30 January 2017
The human cost of landslides in 2016
Since 2002 I have been collecting data on the human cost of landslides, allowing individual years to be analysed. This dataset underpinned my paper in 2012 that presented the annual cost of landslides in terms of lives lost (see the accompanying blog piece that I wrote at the time). Melanie and I have a new analysis for the period 2004 to 2015 in review at the moment.
The dataset for 2016 suggests that it was a bad year in terms of the number of landslides, but that the number of fatalities was not exceptional. In total I recorded 444 landslides worldwide that caused loss of life, of which just five were triggered by earthquakes. The human cost of these landslides was 2,250 people, 10 of whom died in landslides triggered by earthquakes. By comparison, in 2015 I recorded 345 fatal landslides, causing 2,376 fatalities.
The graph below shows the cumulative total through the year of the number of landslides that caused loss of life (excluding the earthquake induced events) and the number of fatalities that they caused:
I have added to the graph a simple line between the number of fatalities / landslides at the start and the end of the year to illustrate the patterns. This shows that, as usual, in terms of the number of landslides the year started slowly but accelerated through the northern hemisphere spring and summer, and then declined through the autumn and into the winter. This is the pattern that we see every year because the Asian monsoon dominates the statistics. The fatality graph is a little more unusual though, with the peak period occurring between days 120 and 150 (i.e. in May). This is earlier than in most years, and reflects a particularly active early monsoon in South Asia.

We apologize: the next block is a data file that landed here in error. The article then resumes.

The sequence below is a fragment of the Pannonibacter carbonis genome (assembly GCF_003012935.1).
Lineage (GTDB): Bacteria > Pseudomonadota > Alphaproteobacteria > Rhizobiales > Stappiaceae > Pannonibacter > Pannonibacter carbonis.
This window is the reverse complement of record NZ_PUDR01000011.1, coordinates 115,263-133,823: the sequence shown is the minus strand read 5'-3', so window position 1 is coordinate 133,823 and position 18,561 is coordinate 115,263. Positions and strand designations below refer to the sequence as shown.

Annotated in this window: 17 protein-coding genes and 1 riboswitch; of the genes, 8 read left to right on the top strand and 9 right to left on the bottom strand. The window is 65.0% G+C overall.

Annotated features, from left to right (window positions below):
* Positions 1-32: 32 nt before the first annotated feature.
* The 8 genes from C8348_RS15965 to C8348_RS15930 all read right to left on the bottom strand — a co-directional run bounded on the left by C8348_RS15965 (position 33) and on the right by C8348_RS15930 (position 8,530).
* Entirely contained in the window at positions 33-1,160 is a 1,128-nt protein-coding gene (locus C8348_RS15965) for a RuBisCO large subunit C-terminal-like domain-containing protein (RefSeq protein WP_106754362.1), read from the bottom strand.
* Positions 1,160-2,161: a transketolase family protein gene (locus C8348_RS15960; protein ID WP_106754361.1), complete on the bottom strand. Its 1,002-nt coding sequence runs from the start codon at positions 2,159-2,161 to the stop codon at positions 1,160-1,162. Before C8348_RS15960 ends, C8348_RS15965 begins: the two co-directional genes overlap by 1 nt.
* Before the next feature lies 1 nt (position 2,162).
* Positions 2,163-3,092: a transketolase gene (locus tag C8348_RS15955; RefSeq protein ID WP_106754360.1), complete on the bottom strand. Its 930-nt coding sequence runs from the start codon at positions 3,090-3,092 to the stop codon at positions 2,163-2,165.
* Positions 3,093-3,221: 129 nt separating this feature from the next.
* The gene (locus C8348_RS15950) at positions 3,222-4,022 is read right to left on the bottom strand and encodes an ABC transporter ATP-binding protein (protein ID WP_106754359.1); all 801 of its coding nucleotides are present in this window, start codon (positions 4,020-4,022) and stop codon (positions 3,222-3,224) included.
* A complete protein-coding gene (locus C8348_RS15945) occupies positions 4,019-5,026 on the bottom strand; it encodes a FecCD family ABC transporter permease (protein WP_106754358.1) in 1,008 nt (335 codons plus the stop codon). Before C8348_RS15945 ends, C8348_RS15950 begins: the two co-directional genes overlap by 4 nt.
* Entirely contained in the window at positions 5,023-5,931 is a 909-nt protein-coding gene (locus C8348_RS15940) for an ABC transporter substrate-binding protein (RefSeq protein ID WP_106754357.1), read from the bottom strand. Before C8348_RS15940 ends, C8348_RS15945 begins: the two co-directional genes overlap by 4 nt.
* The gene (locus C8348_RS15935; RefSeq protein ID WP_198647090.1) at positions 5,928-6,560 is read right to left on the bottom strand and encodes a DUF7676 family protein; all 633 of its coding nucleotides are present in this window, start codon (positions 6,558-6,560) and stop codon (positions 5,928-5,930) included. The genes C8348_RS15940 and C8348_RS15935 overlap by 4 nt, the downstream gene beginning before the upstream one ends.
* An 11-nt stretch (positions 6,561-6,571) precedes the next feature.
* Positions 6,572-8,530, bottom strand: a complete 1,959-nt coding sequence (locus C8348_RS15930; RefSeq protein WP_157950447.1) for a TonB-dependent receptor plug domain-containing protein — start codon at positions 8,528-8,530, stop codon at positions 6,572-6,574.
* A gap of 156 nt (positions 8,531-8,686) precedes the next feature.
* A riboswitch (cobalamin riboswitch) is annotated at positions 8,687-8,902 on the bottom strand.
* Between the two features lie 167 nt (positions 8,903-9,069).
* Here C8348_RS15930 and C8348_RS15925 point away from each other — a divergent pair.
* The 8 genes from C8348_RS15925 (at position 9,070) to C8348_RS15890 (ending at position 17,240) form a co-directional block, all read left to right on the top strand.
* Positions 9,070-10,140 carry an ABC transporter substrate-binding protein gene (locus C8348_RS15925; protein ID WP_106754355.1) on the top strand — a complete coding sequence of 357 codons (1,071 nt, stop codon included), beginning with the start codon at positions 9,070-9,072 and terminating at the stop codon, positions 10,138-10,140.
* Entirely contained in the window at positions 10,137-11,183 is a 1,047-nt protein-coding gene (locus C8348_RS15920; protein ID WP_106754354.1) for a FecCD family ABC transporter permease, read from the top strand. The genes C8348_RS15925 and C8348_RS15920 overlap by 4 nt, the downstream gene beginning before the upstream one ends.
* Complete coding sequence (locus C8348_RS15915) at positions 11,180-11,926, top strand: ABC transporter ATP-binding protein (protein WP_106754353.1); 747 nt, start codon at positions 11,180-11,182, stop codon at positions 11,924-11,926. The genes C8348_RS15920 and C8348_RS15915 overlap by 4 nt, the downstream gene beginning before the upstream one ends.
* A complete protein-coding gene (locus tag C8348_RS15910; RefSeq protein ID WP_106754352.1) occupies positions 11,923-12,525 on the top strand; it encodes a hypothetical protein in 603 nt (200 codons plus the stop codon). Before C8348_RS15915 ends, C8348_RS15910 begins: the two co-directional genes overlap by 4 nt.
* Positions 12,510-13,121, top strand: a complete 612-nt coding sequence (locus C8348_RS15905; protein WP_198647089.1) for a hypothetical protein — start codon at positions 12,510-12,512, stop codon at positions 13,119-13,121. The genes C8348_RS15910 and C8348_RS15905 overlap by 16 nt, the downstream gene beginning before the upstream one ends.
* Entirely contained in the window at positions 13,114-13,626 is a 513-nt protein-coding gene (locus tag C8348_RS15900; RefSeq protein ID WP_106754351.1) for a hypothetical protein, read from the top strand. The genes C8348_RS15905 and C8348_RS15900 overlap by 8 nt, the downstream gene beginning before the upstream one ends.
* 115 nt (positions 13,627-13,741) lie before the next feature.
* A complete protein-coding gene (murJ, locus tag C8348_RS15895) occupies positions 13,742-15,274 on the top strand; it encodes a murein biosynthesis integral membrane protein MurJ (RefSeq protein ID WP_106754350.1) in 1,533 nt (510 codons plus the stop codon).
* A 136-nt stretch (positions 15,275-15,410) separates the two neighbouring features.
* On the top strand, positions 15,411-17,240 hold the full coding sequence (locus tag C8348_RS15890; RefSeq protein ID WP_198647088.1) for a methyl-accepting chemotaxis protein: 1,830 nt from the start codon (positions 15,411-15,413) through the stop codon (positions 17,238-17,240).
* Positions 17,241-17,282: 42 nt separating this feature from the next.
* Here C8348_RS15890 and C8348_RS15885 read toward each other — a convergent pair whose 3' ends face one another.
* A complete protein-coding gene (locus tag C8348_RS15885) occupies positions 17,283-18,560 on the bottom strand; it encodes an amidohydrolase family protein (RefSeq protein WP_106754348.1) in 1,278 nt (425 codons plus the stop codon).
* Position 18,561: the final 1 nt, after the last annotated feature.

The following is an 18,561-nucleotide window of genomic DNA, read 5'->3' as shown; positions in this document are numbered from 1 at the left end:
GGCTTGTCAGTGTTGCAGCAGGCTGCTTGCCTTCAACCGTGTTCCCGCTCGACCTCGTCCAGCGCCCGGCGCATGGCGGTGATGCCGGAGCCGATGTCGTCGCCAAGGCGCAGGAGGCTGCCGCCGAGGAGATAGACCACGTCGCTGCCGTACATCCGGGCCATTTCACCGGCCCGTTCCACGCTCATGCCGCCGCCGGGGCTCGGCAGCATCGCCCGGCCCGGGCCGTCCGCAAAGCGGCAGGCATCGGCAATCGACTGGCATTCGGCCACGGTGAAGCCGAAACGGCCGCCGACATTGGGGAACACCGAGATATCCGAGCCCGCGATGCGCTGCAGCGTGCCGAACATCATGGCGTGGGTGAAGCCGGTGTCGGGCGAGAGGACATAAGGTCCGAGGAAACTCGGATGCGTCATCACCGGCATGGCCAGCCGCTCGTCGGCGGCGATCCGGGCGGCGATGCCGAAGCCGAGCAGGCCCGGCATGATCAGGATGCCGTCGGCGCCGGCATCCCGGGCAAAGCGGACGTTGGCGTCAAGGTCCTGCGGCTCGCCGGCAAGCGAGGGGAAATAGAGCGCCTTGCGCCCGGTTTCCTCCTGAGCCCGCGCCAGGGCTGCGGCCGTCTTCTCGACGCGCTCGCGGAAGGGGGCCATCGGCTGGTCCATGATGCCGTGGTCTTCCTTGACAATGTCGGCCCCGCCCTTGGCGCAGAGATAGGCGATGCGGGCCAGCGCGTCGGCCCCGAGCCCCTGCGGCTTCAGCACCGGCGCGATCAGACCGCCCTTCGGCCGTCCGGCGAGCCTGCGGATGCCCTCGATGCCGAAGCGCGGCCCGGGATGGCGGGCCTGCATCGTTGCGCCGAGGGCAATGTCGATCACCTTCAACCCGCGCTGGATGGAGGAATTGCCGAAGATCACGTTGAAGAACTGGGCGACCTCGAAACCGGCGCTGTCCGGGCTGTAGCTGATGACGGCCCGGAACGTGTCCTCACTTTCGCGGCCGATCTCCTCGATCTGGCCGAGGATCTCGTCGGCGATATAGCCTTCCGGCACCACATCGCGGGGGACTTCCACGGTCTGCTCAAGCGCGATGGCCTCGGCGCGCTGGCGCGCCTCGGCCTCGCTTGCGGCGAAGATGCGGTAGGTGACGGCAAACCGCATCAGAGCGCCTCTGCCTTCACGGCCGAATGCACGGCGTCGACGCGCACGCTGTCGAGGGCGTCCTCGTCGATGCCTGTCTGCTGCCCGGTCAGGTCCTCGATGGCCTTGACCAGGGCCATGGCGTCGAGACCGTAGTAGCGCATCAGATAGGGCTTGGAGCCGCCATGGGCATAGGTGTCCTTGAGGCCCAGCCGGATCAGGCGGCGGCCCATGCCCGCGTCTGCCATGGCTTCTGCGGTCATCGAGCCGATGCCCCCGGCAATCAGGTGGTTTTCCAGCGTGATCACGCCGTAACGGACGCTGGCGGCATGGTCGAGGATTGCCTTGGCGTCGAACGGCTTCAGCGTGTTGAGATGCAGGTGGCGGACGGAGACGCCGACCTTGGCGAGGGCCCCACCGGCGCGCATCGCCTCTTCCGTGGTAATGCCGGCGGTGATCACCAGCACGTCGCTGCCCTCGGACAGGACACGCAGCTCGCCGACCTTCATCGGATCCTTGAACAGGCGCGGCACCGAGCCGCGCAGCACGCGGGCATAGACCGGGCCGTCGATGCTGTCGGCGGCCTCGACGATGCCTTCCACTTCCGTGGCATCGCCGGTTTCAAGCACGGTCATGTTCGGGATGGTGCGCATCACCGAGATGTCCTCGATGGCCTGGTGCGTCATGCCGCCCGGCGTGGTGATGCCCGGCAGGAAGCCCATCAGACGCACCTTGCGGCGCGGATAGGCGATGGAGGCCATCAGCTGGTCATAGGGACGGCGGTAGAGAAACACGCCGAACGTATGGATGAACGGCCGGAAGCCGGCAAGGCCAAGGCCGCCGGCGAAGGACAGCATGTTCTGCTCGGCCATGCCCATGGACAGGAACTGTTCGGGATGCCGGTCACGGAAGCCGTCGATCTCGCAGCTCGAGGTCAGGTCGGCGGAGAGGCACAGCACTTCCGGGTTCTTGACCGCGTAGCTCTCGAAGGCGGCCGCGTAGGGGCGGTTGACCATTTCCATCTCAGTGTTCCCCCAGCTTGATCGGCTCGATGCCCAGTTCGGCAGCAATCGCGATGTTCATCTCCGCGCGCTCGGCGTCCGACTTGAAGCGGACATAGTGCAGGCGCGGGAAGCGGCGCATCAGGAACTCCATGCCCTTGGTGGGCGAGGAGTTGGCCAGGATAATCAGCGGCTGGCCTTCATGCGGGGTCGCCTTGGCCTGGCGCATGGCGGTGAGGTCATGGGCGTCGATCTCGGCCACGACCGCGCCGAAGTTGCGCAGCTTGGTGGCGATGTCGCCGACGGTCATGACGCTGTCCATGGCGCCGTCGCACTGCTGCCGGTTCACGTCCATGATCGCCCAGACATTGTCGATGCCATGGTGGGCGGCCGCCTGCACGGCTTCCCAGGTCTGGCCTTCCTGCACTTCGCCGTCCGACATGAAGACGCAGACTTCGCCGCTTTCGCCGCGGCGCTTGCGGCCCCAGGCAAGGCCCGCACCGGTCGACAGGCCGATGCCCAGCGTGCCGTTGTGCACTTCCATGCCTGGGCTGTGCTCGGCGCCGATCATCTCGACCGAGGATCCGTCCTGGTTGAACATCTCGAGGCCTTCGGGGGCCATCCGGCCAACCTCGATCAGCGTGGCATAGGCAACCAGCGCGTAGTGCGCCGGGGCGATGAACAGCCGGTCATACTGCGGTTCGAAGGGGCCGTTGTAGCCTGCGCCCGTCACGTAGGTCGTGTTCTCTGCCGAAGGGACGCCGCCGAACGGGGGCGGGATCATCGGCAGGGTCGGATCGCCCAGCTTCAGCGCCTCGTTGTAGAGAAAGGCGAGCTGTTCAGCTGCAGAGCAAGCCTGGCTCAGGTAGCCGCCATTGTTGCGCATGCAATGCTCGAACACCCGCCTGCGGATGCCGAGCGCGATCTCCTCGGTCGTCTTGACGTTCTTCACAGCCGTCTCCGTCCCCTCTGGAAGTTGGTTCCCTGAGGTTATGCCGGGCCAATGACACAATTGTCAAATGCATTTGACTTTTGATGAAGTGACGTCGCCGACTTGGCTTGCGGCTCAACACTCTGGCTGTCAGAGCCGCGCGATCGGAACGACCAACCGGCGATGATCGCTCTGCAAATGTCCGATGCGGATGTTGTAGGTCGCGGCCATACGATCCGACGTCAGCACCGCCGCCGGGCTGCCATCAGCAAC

In the graph below I have compared the human cost of landslides in 2016 with that of 2015, showing both the number of landslides and the number of fatalities. 2016 data is in black and grey, 2015 in orange and yellow):-
The differences between the annual patterns are stark. Throughout the year I recorded far more landslides that caused loss of life than in 2015. Only in the first and the last two months were the rates of events (i.e. the gradient of the lines) similar. But the number of fatalities in 2016 are dominated by those events in May, which we didn’t see in 2015. However, later in the calendar year, 2015 saw very major events that caused a big ssteps in the number of fatalities. We didn’t see these events in 2016, meaning that the curve is much smoother, and the final tally was lower.
Of course we now start to worry about the human cost of landslides in 2017. The first month of the year appears to be very similar to both 2015 and 2016, but as the graph above shows, January is a poor guide to what will happen.